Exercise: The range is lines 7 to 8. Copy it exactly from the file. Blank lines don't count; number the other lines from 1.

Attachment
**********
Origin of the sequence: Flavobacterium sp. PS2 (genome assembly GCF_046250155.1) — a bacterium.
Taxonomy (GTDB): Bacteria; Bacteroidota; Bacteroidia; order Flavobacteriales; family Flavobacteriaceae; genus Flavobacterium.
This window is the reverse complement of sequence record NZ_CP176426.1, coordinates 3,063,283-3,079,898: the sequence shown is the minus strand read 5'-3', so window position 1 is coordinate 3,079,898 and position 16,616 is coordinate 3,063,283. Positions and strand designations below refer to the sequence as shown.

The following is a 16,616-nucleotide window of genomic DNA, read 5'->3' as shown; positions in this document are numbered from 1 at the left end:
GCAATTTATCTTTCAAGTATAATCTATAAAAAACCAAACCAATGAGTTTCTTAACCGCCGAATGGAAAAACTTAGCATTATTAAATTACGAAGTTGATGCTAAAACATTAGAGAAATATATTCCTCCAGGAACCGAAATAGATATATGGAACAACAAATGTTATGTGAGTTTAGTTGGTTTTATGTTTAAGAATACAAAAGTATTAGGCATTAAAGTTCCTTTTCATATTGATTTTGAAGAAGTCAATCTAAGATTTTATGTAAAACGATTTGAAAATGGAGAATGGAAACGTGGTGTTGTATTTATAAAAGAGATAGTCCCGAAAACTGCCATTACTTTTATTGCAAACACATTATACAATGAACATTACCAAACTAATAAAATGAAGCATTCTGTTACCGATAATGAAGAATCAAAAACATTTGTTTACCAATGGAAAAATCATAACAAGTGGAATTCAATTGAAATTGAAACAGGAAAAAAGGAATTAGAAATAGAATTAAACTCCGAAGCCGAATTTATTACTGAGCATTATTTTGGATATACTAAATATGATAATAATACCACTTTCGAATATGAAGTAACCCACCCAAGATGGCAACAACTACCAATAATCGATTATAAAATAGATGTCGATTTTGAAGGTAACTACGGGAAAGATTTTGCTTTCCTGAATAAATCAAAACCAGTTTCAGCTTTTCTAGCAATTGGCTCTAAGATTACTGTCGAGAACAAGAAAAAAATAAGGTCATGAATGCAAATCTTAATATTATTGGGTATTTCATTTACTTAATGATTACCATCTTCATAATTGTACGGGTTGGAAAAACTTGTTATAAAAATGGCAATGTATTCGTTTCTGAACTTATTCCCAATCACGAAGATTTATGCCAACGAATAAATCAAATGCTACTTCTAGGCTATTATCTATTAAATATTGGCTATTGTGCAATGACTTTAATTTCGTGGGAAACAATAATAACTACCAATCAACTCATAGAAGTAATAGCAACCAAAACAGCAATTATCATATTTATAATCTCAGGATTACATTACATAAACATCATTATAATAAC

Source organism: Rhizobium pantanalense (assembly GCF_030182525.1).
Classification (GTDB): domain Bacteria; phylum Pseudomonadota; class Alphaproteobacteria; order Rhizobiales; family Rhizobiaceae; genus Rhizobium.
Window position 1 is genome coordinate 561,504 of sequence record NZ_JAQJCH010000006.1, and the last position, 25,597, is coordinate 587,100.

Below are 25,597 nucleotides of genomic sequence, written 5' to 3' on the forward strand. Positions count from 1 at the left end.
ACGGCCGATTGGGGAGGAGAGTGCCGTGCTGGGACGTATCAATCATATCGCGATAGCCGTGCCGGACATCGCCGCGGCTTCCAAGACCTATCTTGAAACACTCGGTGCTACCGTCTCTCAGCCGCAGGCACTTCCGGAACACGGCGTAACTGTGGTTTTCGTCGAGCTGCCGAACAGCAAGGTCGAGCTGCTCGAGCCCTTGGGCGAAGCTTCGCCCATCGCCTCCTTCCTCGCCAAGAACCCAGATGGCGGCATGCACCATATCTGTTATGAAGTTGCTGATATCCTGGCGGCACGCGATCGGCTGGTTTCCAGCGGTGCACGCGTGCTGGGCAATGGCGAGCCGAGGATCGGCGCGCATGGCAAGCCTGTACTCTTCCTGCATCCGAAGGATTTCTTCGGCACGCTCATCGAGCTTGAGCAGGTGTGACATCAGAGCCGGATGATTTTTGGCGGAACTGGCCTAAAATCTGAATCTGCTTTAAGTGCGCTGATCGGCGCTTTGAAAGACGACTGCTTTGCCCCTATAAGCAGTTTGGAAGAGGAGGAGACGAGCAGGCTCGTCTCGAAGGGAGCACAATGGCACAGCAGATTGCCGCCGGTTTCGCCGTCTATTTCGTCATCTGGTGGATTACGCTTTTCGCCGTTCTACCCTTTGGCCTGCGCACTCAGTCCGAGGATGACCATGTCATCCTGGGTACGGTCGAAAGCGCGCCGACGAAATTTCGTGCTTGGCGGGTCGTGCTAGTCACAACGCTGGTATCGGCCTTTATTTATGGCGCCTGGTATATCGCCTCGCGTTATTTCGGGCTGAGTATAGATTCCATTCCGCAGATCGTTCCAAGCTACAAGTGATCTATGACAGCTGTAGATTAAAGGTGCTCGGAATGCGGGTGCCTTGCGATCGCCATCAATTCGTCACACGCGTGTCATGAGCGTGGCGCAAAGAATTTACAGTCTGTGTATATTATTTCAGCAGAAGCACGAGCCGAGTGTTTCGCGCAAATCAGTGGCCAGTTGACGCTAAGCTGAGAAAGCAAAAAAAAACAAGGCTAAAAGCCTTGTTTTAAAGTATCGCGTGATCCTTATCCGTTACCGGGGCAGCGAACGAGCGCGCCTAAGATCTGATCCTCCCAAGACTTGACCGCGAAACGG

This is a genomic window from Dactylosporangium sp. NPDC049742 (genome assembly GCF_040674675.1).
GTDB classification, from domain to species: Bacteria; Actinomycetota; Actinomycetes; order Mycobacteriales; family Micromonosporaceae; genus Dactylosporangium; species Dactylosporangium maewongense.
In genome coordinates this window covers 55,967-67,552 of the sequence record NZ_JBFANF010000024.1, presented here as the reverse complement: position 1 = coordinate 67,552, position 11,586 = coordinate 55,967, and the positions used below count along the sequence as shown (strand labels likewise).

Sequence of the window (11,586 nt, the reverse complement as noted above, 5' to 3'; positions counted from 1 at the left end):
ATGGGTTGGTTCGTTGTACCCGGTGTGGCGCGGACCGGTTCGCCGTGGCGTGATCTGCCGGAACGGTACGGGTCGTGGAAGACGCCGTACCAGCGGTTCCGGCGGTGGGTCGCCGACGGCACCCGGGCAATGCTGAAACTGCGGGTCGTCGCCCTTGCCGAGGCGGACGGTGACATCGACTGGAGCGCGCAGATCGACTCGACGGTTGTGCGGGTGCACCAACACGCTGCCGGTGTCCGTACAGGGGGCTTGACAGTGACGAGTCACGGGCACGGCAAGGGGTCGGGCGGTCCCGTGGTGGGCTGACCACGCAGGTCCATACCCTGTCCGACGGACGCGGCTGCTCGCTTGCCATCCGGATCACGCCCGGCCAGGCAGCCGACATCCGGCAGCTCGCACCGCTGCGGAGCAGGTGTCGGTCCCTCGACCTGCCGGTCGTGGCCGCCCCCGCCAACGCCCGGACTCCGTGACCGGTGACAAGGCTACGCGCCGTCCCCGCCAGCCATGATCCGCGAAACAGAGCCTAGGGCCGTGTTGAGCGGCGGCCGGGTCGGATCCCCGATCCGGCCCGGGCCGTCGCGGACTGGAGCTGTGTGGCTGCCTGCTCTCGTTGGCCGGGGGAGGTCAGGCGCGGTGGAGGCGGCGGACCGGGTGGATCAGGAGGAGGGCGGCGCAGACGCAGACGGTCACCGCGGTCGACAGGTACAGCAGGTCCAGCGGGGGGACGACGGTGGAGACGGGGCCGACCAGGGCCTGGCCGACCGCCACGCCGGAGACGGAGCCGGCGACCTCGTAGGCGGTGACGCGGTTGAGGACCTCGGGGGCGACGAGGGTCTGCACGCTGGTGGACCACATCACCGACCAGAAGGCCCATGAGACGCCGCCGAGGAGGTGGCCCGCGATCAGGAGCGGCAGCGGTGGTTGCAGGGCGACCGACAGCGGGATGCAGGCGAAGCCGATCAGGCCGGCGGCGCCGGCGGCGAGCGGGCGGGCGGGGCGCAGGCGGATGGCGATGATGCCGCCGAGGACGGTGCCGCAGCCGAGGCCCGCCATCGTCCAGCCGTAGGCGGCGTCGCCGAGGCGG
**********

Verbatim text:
Classification (GTDB): domain Bacteria; phylum Pseudomonadota; class Alphaproteobacteria; order Rhizobiales; family Rhizobiaceae; genus Rhizobium.
Window position 1 is genome coordinate 561,504 of sequence record NZ_JAQJCH010000006.1, and the last position, 25,597, is coordinate 587,100.